The relationship between mirror-touch synaesthesia and empathy: new evidence and a new screening tool

Ward, Jamie, Schnakenberg, Patricia and Banissy, Michael J (2018) The relationship between mirror-touch synaesthesia and empathy: new evidence and a new screening tool. Cognitive Neuropsychology. ISSN 0264-3294

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Abstract

People with mirror-touch synaesthesia (MTS) report experiencing tactile sensations on their own body when seeing another person being touched. Although this has been associated with heightened empathy and emotion perception, this finding has recently been disputed. Here, we conduct two experiments to explore this relationship further. In Study 1, we develop a new screening measure for MTS. We show that MTS is related to vicarious experiences more generally (including to itch and pain), but is not a simple exaggerated version of normality. For example, people with MTS report videos of scratching as ‘touch’ rather than ‘itchiness’ and have localized sensations when watching others in pain. In Study 2, we show that MTS is related to increased emotional empathy to others and better ability to read facial expressions of emotion, but other measures of empathy are normal-to-low. In terms of theoretical models, we propose that this is more consistent with a qualitative difference in the ability to selectively inhibit the other and attending to the self, which leads to heightened activity in shared self-other representations (including a mirror system for touch, but also includes other kinds of vicarious experience).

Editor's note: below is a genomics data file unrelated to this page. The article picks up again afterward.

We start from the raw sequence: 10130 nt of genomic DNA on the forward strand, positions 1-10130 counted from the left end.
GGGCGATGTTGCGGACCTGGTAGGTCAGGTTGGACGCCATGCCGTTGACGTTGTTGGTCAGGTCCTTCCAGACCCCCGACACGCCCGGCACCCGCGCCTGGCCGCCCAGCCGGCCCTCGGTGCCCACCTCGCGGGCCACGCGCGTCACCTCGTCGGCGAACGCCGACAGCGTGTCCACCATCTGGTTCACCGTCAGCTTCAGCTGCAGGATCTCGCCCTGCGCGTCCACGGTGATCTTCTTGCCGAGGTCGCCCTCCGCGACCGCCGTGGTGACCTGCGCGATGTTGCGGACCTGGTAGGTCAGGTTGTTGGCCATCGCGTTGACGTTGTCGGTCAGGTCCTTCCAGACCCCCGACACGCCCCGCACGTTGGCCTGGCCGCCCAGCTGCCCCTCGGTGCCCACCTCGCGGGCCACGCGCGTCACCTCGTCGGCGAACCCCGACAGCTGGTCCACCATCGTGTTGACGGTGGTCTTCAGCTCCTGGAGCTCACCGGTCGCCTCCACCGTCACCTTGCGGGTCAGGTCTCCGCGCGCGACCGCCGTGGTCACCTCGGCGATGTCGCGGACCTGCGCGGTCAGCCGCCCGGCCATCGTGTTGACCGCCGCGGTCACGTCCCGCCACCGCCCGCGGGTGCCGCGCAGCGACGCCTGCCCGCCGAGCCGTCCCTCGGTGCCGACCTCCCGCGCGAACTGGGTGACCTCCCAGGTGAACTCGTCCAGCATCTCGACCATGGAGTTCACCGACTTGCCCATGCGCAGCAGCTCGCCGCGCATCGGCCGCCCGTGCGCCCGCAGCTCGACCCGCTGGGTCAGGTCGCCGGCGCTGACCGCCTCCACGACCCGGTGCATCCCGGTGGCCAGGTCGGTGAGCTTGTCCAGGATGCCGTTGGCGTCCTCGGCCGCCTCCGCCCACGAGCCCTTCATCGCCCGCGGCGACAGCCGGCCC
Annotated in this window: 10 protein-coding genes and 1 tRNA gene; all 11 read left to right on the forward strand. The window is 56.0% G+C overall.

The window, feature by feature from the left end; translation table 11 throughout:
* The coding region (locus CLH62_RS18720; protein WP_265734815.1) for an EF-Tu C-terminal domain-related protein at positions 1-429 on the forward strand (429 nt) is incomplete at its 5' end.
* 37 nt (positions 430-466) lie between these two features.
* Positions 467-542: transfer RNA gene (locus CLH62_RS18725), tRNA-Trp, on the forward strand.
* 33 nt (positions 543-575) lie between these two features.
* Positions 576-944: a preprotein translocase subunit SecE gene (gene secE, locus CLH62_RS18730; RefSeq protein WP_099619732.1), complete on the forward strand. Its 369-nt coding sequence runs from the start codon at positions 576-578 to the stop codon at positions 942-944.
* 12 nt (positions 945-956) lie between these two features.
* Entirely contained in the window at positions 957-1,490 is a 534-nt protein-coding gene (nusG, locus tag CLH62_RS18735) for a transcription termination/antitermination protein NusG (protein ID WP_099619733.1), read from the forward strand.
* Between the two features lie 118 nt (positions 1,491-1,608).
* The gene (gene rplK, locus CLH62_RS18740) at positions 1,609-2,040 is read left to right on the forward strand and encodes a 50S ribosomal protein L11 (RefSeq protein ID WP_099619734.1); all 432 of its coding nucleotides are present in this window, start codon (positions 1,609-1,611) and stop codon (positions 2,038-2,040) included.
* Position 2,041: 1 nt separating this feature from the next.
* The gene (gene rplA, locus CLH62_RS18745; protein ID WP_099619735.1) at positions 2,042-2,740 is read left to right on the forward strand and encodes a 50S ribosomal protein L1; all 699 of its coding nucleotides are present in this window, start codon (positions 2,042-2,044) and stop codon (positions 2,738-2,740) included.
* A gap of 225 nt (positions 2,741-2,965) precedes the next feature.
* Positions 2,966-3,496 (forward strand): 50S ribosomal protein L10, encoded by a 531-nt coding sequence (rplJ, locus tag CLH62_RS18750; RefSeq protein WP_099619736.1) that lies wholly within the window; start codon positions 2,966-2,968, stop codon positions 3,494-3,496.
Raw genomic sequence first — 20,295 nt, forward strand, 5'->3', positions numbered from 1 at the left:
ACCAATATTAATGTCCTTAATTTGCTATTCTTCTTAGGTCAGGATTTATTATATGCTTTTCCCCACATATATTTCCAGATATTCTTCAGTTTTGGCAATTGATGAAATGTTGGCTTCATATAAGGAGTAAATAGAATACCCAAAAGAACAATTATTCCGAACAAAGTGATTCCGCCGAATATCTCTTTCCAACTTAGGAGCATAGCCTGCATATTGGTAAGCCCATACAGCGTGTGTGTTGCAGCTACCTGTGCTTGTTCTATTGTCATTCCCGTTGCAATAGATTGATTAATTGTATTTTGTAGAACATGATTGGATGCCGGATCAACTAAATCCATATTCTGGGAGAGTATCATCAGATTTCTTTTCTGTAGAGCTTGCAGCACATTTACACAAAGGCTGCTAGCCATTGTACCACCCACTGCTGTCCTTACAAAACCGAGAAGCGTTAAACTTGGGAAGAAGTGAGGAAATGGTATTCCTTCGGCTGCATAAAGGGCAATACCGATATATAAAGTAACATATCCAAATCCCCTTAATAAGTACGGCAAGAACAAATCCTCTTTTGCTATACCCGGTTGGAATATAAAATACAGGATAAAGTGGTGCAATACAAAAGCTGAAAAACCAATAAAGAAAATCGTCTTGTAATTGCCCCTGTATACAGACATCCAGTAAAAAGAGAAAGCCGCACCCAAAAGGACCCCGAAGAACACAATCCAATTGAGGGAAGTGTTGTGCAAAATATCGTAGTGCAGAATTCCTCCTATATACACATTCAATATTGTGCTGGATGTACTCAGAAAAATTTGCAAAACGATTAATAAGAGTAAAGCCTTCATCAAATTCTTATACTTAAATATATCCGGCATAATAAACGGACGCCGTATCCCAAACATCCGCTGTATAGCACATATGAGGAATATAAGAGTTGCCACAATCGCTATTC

Item Type: Article
Keywords: mirror-touch; synaesthesia/synesthesia; empathy; simulation; facial expression
Schools and Departments: School of Psychology > Psychology
Research Centres and Groups: Sackler Centre for Consciousness Science
Depositing User: Ellena Adams
Date Deposited: 21 Mar 2018 15:06
Last Modified: 23 May 2018 11:41
URI: http://sro.sussex.ac.uk/id/eprint/74585

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